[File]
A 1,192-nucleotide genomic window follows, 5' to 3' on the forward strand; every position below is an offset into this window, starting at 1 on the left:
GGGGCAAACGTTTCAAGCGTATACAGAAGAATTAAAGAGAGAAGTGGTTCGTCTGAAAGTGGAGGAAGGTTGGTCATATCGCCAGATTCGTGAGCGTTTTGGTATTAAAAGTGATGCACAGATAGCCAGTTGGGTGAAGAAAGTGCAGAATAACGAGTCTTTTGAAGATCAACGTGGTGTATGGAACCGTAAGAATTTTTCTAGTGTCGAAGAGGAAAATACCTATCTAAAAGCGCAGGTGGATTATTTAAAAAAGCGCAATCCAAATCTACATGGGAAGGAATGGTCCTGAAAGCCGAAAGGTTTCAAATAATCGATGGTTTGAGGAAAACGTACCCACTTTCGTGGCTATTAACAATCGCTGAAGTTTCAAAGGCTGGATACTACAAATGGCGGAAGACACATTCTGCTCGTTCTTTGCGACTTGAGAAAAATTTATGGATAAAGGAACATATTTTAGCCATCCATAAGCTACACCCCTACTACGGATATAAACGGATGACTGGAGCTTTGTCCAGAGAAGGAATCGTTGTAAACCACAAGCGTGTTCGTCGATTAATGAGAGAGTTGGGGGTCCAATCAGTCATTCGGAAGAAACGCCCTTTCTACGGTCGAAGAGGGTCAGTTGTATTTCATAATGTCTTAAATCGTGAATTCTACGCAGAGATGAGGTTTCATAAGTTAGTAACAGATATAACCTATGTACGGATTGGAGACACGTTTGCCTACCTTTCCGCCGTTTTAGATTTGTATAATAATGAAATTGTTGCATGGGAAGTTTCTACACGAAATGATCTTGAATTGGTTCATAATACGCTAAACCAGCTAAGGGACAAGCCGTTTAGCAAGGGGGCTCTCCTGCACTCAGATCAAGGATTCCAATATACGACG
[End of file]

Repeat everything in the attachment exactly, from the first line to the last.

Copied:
A 1,192-nucleotide genomic window follows, 5' to 3' on the forward strand; every position below is an offset into this window, starting at 1 on the left:
GGGGCAAACGTTTCAAGCGTATACAGAAGAATTAAAGAGAGAAGTGGTTCGTCTGAAAGTGGAGGAAGGTTGGTCATATCGCCAGATTCGTGAGCGTTTTGGTATTAAAAGTGATGCACAGATAGCCAGTTGGGTGAAGAAAGTGCAGAATAACGAGTCTTTTGAAGATCAACGTGGTGTATGGAACCGTAAGAATTTTTCTAGTGTCGAAGAGGAAAATACCTATCTAAAAGCGCAGGTGGATTATTTAAAAAAGCGCAATCCAAATCTACATGGGAAGGAATGGTCCTGAAAGCCGAAAGGTTTCAAATAATCGATGGTTTGAGGAAAACGTACCCACTTTCGTGGCTATTAACAATCGCTGAAGTTTCAAAGGCTGGATACTACAAATGGCGGAAGACACATTCTGCTCGTTCTTTGCGACTTGAGAAAAATTTATGGATAAAGGAACATATTTTAGCCATCCATAAGCTACACCCCTACTACGGATATAAACGGATGACTGGAGCTTTGTCCAGAGAAGGAATCGTTGTAAACCACAAGCGTGTTCGTCGATTAATGAGAGAGTTGGGGGTCCAATCAGTCATTCGGAAGAAACGCCCTTTCTACGGTCGAAGAGGGTCAGTTGTATTTCATAATGTCTTAAATCGTGAATTCTACGCAGAGATGAGGTTTCATAAGTTAGTAACAGATATAACCTATGTACGGATTGGAGACACGTTTGCCTACCTTTCCGCCGTTTTAGATTTGTATAATAATGAAATTGTTGCATGGGAAGTTTCTACACGAAATGATCTTGAATTGGTTCATAATACGCTAAACCAGCTAAGGGACAAGCCGTTTAGCAAGGGGGCTCTCCTGCACTCAGATCAAGGATTCCAATATACGACG